A great example of this is when one side of the street has a view, and the other does not. Or another example is when one side of the road is waterfront property, but the other is not. You might also find there are unattractive elements on one side of the street like maybe the house backs up to a highway or to an industrial area or power plant. That can change the value. A great way to view this is online through aerial views with Google Maps or Google Earth, for example.

You might also just use an experienced local agent to provide some local input. Let’s learn how to apply this and evaluate an actual BPO. Let’s talk about how to dispute the seller’s value the right way. Some buyers tell the seller their value is off, and they don’t provide support. This doesn’t go over well in terms of convincing the seller they got the amount wrong. However, if you can support the lower value by providing the BPO with relevant comps, it’s hard for the seller to refute those objective findings. In this case, you’re far more likely to have a productive conversation about where the loan should reasonably trade once everyone agrees on value. From there, you want to provide your reprice, or if you can’t agree, suggest removing the file.

Let’s talk about another valuation method referred to as a desktop appraisal. Zillow is a desktop appraisal, and it’s an online real estate company founded in 2006 that covers data for 120 million homes in the US across a hundred and thirty MSAs or metropolitan statistical areas. Red Bell is another source. Red Bell participates in nearly 400 MLS’s throughout the nation and can quickly provide trending information analytics to determine the value of a home. Other online sites for valuation services that are desktop appraisals would be Home Snap, Realtor, or MoveUp. Now a desktop review can be useful for getting a preliminary value and a feel for the neighborhood when you’re looking at bidding an asset but is generally not sufficient for reaching a final value. Now another approach is to talk to multiple realtors that are familiar with the area. This can be very helpful, and you might also speak to a listing agent for a home that’s on the market in the same neighborhood or preferably on the same street. It’s important to note that some realtors may inflate their estimate of value because they want the listing, and they think that they’ll get you more money as a seller, and that’ll help them get the listing. Other realtors may take the opposite approach and underestimate the value because they’re sandbagging it for a smooth sale. This is why getting the opinion of multiple realtors is critical.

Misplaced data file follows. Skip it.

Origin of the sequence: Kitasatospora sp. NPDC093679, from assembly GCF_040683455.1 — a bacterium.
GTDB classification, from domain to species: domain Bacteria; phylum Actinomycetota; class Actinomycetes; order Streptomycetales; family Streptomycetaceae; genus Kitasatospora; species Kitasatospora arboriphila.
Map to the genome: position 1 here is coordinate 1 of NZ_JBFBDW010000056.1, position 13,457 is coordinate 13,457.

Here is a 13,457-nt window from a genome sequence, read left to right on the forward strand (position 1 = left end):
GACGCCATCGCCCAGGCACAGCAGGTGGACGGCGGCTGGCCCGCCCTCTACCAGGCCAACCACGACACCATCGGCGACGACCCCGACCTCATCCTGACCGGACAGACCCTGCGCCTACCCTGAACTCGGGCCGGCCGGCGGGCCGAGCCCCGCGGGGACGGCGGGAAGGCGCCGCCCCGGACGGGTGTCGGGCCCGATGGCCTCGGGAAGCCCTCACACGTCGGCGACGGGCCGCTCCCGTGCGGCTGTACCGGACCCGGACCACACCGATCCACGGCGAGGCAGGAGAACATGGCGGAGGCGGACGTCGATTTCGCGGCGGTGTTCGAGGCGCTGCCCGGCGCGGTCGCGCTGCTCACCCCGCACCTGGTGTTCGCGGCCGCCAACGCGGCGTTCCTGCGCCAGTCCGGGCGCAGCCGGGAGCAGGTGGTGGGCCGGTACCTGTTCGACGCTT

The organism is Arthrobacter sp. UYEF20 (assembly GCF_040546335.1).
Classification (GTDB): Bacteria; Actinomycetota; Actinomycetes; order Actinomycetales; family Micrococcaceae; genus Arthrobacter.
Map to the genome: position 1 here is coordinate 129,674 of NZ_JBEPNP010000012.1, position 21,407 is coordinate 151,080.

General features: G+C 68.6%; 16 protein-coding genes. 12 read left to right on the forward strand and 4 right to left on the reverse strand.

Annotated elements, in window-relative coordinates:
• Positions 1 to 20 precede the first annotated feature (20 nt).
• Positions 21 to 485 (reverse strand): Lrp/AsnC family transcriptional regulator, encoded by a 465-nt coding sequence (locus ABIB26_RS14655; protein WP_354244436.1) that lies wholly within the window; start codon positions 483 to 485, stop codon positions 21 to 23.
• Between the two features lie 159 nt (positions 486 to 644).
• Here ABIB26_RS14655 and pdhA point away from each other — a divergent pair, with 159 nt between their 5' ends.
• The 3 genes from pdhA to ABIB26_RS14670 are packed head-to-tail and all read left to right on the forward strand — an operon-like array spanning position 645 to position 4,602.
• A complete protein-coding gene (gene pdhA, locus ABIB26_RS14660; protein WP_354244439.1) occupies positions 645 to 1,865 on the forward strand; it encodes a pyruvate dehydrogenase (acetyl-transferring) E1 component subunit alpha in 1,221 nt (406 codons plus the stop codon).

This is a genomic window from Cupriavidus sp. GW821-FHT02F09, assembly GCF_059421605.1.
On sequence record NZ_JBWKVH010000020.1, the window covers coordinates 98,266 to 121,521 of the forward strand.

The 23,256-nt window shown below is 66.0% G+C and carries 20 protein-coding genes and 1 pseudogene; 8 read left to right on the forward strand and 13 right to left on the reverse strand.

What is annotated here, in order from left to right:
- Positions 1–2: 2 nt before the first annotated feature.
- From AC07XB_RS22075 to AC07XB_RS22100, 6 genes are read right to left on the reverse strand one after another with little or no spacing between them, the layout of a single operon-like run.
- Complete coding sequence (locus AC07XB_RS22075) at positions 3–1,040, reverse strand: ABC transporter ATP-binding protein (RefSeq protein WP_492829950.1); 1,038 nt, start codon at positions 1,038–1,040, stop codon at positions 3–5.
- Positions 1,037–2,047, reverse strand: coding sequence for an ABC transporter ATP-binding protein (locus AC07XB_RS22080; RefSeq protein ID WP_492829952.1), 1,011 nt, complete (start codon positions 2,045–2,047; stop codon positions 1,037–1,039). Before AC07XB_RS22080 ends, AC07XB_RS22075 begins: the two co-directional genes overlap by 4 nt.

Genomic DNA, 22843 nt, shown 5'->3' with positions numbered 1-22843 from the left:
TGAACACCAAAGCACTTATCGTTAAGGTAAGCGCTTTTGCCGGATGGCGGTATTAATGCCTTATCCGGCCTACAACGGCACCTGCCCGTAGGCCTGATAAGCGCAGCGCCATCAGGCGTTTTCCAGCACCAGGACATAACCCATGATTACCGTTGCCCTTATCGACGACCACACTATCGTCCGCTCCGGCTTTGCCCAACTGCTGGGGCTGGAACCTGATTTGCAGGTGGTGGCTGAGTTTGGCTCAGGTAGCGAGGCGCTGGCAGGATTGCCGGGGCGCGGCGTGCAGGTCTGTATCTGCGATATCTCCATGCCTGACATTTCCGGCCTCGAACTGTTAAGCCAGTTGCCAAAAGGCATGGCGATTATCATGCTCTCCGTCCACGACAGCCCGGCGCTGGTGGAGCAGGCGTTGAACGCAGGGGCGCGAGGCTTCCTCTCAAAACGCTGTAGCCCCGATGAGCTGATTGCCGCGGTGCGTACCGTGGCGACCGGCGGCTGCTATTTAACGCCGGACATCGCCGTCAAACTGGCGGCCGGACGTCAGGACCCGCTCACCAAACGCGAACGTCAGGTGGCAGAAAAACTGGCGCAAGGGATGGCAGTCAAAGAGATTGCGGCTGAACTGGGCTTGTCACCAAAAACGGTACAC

Valuing residential real estate involves subjective and objective factors but heavily based on sold comparables, which would be the actual data. BPO’s can provide a good sense of a property’s value. But it is essential to QC the data, which is about quality control to make sure you’ve got the right comps. And there’s a convenient desktop valuation methodology called an AVM. But one should use that as a primary or preliminary valuation.

 

Looking for more helpful content to educate yourself about the Note Business? View all “Note to Self” educational videos on this page: https://fallerfinancial.com/category/note-education/

Share via
Copy link
Powered by Social Snap